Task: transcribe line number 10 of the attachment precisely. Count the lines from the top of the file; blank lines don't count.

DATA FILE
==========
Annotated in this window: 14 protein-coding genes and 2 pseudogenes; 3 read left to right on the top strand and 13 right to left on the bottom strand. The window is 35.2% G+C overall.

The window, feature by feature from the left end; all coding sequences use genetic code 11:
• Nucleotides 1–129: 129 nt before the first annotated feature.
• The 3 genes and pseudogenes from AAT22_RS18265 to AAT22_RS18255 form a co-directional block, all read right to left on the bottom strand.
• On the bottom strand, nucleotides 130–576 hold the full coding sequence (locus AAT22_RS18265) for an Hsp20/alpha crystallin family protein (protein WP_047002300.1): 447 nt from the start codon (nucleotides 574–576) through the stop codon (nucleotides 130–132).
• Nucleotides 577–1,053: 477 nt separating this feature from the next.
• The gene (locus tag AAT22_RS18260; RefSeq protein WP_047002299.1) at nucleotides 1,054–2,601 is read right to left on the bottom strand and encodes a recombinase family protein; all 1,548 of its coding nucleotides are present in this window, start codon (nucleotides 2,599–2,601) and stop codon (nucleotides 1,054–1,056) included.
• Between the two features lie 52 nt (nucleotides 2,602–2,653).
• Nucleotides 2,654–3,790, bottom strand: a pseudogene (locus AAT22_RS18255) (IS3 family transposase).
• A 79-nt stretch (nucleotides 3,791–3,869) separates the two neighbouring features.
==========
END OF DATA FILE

• A 79-nt stretch (nucleotides 3,791–3,869) separates the two neighbouring features.